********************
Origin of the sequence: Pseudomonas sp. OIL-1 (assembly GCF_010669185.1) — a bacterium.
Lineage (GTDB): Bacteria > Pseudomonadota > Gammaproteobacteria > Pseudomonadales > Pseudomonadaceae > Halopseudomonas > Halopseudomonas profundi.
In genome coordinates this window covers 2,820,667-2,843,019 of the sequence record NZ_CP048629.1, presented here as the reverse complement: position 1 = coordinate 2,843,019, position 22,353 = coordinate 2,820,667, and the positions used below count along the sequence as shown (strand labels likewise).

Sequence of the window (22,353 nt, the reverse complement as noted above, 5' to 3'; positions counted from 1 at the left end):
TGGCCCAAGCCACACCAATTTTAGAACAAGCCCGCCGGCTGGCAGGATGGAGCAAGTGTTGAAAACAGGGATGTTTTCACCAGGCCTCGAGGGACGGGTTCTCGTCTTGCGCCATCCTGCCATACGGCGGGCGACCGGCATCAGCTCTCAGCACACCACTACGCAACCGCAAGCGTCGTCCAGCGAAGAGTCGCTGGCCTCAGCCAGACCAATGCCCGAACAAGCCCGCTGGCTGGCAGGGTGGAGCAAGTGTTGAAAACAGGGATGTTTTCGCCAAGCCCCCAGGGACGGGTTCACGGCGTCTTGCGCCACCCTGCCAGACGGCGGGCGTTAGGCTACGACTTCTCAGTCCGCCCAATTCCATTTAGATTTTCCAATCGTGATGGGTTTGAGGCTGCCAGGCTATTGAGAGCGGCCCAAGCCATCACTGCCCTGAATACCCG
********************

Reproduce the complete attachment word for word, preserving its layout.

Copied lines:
Origin of the sequence: Pseudomonas sp. OIL-1 (assembly GCF_010669185.1) — a bacterium.
Lineage (GTDB): Bacteria > Pseudomonadota > Gammaproteobacteria > Pseudomonadales > Pseudomonadaceae > Halopseudomonas > Halopseudomonas profundi.
In genome coordinates this window covers 2,820,667-2,843,019 of the sequence record NZ_CP048629.1, presented here as the reverse complement: position 1 = coordinate 2,843,019, position 22,353 = coordinate 2,820,667, and the positions used below count along the sequence as shown (strand labels likewise).

Sequence of the window (22,353 nt, the reverse complement as noted above, 5' to 3'; positions counted from 1 at the left end):
TGGCCCAAGCCACACCAATTTTAGAACAAGCCCGCCGGCTGGCAGGATGGAGCAAGTGTTGAAAACAGGGATGTTTTCACCAGGCCTCGAGGGACGGGTTCTCGTCTTGCGCCATCCTGCCATACGGCGGGCGACCGGCATCAGCTCTCAGCACACCACTACGCAACCGCAAGCGTCGTCCAGCGAAGAGTCGCTGGCCTCAGCCAGACCAATGCCCGAACAAGCCCGCTGGCTGGCAGGGTGGAGCAAGTGTTGAAAACAGGGATGTTTTCGCCAAGCCCCCAGGGACGGGTTCACGGCGTCTTGCGCCACCCTGCCAGACGGCGGGCGTTAGGCTACGACTTCTCAGTCCGCCCAATTCCATTTAGATTTTCCAATCGTGATGGGTTTGAGGCTGCCAGGCTATTGAGAGCGGCCCAAGCCATCACTGCCCTGAATACCCG